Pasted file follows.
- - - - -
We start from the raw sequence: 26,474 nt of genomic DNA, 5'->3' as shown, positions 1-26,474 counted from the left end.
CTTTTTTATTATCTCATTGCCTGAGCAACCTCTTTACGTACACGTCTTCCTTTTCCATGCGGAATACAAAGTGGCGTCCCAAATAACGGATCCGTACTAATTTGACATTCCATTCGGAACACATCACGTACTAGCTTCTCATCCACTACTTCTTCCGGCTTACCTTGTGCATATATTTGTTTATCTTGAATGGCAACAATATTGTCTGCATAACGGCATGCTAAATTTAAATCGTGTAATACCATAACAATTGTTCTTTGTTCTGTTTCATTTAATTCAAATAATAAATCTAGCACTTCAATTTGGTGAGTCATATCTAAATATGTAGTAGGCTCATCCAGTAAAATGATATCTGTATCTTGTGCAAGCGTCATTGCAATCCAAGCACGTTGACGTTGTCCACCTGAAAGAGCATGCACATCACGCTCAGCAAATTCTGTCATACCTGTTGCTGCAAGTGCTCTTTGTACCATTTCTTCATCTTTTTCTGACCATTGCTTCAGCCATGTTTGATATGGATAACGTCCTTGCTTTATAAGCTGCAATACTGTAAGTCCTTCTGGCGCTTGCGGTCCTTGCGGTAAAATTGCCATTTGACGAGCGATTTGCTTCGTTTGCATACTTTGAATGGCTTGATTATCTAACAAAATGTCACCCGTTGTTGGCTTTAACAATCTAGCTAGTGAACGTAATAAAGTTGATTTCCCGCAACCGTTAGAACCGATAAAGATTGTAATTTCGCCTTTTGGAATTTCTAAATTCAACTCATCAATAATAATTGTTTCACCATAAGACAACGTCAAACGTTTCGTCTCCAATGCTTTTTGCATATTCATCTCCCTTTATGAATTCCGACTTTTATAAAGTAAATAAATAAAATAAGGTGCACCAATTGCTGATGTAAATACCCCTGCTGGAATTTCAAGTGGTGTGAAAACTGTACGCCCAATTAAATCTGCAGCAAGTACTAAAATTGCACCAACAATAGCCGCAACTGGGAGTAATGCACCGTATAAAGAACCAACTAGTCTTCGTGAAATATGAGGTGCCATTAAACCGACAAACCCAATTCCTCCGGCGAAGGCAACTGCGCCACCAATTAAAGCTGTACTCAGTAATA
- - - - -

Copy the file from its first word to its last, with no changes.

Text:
We start from the raw sequence: 26,474 nt of genomic DNA, 5'->3' as shown, positions 1-26,474 counted from the left end.
CTTTTTTATTATCTCATTGCCTGAGCAACCTCTTTACGTACACGTCTTCCTTTTCCATGCGGAATACAAAGTGGCGTCCCAAATAACGGATCCGTACTAATTTGACATTCCATTCGGAACACATCACGTACTAGCTTCTCATCCACTACTTCTTCCGGCTTACCTTGTGCATATATTTGTTTATCTTGAATGGCAACAATATTGTCTGCATAACGGCATGCTAAATTTAAATCGTGTAATACCATAACAATTGTTCTTTGTTCTGTTTCATTTAATTCAAATAATAAATCTAGCACTTCAATTTGGTGAGTCATATCTAAATATGTAGTAGGCTCATCCAGTAAAATGATATCTGTATCTTGTGCAAGCGTCATTGCAATCCAAGCACGTTGACGTTGTCCACCTGAAAGAGCATGCACATCACGCTCAGCAAATTCTGTCATACCTGTTGCTGCAAGTGCTCTTTGTACCATTTCTTCATCTTTTTCTGACCATTGCTTCAGCCATGTTTGATATGGATAACGTCCTTGCTTTATAAGCTGCAATACTGTAAGTCCTTCTGGCGCTTGCGGTCCTTGCGGTAAAATTGCCATTTGACGAGCGATTTGCTTCGTTTGCATACTTTGAATGGCTTGATTATCTAACAAAATGTCACCCGTTGTTGGCTTTAACAATCTAGCTAGTGAACGTAATAAAGTTGATTTCCCGCAACCGTTAGAACCGATAAAGATTGTAATTTCGCCTTTTGGAATTTCTAAATTCAACTCATCAATAATAATTGTTTCACCATAAGACAACGTCAAACGTTTCGTCTCCAATGCTTTTTGCATATTCATCTCCCTTTATGAATTCCGACTTTTATAAAGTAAATAAATAAAATAAGGTGCACCAATTGCTGATGTAAATACCCCTGCTGGAATTTCAAGTGGTGTGAAAACTGTACGCCCAATTAAATCTGCAGCAAGTACTAAAATTGCACCAACAATAGCCGCAACTGGGAGTAATGCACCGTATAAAGAACCAACTAGTCTTCGTGAAATATGAGGTGCCATTAAACCGACAAACCCAATTCCTCCGGCGAAGGCAACTGCGCCACCAATTAAAGCTGTACTCAGTAATA